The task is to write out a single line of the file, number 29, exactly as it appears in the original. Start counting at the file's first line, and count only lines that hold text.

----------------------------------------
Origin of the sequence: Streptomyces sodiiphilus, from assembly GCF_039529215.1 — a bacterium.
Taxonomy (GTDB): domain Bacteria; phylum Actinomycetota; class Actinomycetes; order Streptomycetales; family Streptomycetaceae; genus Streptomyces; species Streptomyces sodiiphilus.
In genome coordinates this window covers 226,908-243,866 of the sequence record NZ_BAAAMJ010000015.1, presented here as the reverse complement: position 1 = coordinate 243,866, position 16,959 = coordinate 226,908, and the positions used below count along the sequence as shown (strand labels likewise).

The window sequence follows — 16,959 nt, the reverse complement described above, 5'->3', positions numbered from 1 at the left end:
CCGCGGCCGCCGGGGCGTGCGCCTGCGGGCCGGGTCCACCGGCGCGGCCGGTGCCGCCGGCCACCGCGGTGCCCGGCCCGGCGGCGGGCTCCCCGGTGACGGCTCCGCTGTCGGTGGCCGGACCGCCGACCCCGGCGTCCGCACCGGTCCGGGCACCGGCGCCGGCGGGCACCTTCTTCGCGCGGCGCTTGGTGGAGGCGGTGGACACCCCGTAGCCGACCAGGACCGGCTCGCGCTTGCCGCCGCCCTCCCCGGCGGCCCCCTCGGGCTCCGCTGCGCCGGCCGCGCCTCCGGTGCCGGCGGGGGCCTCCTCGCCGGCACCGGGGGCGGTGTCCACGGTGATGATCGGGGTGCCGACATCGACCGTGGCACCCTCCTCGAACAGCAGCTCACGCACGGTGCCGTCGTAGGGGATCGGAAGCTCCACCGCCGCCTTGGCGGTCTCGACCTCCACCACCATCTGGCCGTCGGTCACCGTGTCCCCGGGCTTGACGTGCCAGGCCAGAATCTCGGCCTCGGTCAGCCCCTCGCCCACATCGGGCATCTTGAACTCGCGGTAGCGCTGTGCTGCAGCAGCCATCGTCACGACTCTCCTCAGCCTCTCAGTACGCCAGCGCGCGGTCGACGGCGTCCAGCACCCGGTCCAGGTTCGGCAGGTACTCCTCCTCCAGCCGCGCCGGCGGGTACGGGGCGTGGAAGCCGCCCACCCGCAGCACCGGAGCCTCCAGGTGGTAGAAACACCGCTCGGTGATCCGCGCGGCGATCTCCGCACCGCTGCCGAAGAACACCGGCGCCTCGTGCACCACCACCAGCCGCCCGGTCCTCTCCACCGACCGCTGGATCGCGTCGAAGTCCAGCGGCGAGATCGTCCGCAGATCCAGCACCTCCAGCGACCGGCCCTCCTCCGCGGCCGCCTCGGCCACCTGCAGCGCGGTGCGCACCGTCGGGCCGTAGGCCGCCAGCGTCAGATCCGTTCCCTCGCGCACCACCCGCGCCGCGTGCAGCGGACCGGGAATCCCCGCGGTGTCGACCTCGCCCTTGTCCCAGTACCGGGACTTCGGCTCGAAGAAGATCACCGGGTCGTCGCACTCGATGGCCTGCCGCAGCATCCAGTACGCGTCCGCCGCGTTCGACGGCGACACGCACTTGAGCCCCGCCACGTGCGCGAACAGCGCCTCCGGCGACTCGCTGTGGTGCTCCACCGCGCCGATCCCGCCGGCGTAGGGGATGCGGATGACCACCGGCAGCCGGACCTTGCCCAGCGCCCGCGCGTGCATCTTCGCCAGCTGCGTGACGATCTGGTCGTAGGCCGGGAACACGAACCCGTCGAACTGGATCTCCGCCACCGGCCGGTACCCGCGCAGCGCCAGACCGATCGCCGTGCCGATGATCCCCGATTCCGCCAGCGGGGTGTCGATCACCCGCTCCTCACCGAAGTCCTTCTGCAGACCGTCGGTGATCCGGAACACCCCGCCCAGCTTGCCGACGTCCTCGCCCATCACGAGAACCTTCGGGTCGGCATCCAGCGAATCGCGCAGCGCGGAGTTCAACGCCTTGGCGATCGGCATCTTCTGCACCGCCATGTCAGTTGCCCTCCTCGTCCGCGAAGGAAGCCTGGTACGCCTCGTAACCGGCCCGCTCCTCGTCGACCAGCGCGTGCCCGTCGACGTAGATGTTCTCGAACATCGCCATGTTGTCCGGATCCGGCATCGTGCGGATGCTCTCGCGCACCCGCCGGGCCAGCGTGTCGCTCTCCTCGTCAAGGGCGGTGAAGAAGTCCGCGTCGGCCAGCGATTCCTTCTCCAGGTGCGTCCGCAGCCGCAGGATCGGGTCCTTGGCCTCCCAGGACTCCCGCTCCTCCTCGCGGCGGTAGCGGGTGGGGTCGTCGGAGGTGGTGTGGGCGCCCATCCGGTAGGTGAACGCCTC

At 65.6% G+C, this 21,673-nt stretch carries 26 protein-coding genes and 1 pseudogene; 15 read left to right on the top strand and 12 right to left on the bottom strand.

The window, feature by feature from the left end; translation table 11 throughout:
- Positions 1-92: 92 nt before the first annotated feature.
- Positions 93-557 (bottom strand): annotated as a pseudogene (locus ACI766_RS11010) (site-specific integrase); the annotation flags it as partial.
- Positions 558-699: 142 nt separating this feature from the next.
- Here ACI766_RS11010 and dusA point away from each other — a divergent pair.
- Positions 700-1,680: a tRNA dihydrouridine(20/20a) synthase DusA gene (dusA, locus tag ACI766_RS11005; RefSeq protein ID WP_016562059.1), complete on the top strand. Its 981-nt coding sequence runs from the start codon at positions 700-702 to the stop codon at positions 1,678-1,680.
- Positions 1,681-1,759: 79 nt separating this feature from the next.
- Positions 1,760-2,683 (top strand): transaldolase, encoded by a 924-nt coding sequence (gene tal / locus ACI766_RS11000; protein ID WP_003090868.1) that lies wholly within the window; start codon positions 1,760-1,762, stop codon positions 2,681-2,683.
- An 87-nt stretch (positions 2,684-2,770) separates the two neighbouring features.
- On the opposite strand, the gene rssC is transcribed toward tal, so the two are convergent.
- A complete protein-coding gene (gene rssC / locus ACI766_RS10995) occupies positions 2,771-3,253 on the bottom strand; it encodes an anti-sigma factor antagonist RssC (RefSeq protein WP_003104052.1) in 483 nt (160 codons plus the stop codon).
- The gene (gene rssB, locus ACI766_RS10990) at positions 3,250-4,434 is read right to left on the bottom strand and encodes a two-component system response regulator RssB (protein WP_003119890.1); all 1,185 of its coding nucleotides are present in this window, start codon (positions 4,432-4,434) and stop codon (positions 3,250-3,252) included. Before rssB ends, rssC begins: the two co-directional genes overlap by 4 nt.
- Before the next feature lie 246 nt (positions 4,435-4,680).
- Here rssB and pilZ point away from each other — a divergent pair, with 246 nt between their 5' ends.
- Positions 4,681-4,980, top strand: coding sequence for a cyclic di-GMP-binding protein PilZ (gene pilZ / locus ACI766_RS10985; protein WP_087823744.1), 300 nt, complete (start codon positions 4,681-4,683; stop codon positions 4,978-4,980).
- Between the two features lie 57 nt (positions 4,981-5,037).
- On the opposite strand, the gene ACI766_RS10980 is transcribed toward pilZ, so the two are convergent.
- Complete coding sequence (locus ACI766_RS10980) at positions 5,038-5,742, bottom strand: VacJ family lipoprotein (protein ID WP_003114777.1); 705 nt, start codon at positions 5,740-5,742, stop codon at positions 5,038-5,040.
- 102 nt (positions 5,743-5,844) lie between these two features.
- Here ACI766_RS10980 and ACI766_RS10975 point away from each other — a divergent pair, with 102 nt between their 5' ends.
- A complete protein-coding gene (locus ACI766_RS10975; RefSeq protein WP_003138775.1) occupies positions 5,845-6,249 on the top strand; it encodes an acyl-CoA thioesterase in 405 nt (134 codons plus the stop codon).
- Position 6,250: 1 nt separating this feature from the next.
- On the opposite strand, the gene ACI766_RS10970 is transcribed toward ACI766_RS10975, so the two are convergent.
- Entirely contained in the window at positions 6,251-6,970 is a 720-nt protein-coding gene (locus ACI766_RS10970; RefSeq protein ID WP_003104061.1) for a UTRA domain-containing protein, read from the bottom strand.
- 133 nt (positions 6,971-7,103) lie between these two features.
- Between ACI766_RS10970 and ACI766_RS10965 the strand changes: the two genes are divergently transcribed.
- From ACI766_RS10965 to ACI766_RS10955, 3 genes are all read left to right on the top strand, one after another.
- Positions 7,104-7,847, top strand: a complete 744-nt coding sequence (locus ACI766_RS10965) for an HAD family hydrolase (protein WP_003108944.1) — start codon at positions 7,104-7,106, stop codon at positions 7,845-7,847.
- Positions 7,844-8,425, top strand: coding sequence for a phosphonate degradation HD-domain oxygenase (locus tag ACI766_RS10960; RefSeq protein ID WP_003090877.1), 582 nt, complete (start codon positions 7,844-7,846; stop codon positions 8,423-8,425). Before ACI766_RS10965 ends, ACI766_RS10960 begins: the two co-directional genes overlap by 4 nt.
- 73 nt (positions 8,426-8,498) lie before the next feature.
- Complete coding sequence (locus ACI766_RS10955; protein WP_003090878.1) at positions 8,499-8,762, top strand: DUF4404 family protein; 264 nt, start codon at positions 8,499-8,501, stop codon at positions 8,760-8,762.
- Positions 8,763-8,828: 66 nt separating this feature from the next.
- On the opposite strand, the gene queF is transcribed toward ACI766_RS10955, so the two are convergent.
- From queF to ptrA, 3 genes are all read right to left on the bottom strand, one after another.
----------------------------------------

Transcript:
- On the opposite strand, the gene ACI766_RS10970 is transcribed toward ACI766_RS10975, so the two are convergent.